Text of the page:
Monday, February 15, 2010
Professor Accused in Recent Shootings Shot Brother Dead in 1980s, Was Suspect in Bomb Plot in 90s'; No Prosecution ever had against this "Privlidged Phew." Will poor little rich girl Amy get her just deserts this time? Dont she L@@K the picture of the neat, well-kept & intelligent wacko?
AOL News / AP
(Feb. 14) -- The college professor and mother of four who is charged with opening fire on a group of colleagues at the University of Alabama Friday was also eyed as a suspect in the attempted mail bombing of a Harvard professor 17 years ago.
Paul Rosenberg, a medical school professor and doctor at Boston Children's Hospital, was opening mail after returning from vacation in 1993 when he spotted wires and a cylinder inside a package addressed to him, according to the Boston Globe. Two pipe bombs were stuffed inside the package.
A federal investigation focused on Amy Bishop, a postdoctoral fellow who was then working at the Children's Hospital, as a suspect, a law enforcement official told the newspaper.
Bishop, and her husband, Jeff Anderson, were both questioned in the case. Officials said Bishop had a motive, as Rosenberg was allegedly going to give her a negative review on her doctorate work.
Authorities have refused to discuss a motive in Friday's shooting that left three of Bishop's colleagues dead, but the neurobiologist was reportedly denied tenure -- a type of job-for-life security afforded academics -- by the University of Alabama in Huntsville and was vocal in her opposition to the decision, as well as her plan to appeal.
Officials never filed any charges against Bishop related to the mail bombs, but were also concerned about a violent incident in her past.
In 1986, Bishop shot and killed her 18-year-old brother with a shotgun at their Braintree, Mass., home. She told police at the time that she had been trying to learn how to use the gun, which her father had bought for protection, when it accidentally discharged. In all, three shots were fired: Braintree police Chief Paul Frazier said she shot once into a wall, then shot her brother, then fired a third time into the ceiling.
Authorities released her and said the episode was a tragic accident. She was never charged, though Frazier on Saturday questioned how the investigation was handled.
Some of Bishop's colleagues, including William Setzer, chairman of the department of chemistry, told The Associated Press they did not know about her brother's death.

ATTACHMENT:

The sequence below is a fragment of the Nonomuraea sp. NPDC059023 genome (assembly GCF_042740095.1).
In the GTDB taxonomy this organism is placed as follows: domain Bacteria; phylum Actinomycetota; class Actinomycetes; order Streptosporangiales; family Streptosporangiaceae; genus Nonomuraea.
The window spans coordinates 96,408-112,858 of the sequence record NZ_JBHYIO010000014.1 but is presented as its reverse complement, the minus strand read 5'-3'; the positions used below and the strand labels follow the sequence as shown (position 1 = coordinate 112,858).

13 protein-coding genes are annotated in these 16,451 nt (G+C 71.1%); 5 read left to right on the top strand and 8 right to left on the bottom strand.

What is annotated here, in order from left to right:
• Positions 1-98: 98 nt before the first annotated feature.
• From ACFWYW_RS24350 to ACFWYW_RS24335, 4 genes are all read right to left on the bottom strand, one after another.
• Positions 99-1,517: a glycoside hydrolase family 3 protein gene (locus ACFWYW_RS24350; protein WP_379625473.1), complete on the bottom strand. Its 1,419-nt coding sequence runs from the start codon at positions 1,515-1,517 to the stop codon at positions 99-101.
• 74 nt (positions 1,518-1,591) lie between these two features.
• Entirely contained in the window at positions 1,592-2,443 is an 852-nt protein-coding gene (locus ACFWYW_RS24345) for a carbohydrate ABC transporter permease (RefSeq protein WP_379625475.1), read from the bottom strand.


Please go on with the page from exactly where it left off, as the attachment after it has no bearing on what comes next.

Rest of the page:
Despite her history, relatives and students said Bishop had never suggested she might become violent, even with the looming loss of her teaching post.
Everyone from family and friends to her students at the University of Alabama in Huntsville said the intelligent and at times awkward teacher seemed normal in the hours before police say she opened fire in a faculty meeting Friday afternoon, leaving three dead and another three wounded.
Jim Anderson - the father of Bishop's husband - told The Associated Press on Sunday his son had no idea Bishop was planning the bloodshed she's accused of.
"He knew nothing. He didn't know anything," the father said. He said that the police had spoken with his son at length and that "they are doing a good job."
Police say the gun Bishop's accused of using in the Alabama shooting wasn't registered, and investigators don't know how or where she got it.
Bishop was arrested soon after the shooting and charged with capital murder. Other charges are pending. Her husband was detained and questioned by police but has not been charged.
Anderson told The Chronicle of Higher Education that he dropped his wife at the faculty meeting where the biology professor allegedly gunned down her colleagues. Bishop called her husband less than an hour later and asked to be picked up, but mentioned nothing of the shooting, Anderson said. By the time Anderson arrived to campus, his wife was in police custody.
Anderson told The Chronicle of Higher Education that he did not know his wife had a gun when he dropped her off and he did not know what specifically led to the shooting. Anderson also said he knew his wife felt the university's decision to deny her tenure was not fair, and she planned to appeal the decision to the university's Board of Trustees.
In the days and hours before the shooting, Bishop's friends, colleagues and students said she was acting like the intelligent - but odd - professor they knew.
UAH student Andrew Cole was in Bishop's anatomy class Friday morning and said she seemed perfectly normal. Kourtney Lattimore, 19, a sophomore studying nursing who had Bishop for anatomy and physiology courses, said she didn't notice anything out of the ordinary.
"She was fine. It was a normal day," Lattimore said.
Bishop had worked closely for three years with Dick Reeves, who had been CEO of BizTech, which had been working with her to market a cell incubator she invented to replace traditional equipment used in live cell cultures. Bishop often mentioned the issue of tenure in their discussions, Reeves said.
"It was important to her," he said.
However, the two had spoken as early as Wednesday, and Reeves said she showed no signs of distress.
Killed in Friday's shooting were Gopi K. Podila, the chairman of the Department of Biological Sciences, and professors Adriel Johnson and Maria Ragland Davis. Three people were wounded. Two of them - Joseph Leahy and staffer Stephanie Monticciolo - were in critical condition early Sunday. The third, Luis Cruz-Vera, had been released from the hospital.
Sammie Lee Davis, Davis' husband, said in a brief phone interview that he was told a faculty member got angry while discussing tenure at the meeting and started shooting. He said his wife had described Bishop as "not being able to deal with reality" and "not as good as she thought she was."
Bishop was calm as she got into a police car Friday, denying that the shootings occurred. "It didn't happen. There's no way. ... They are still alive."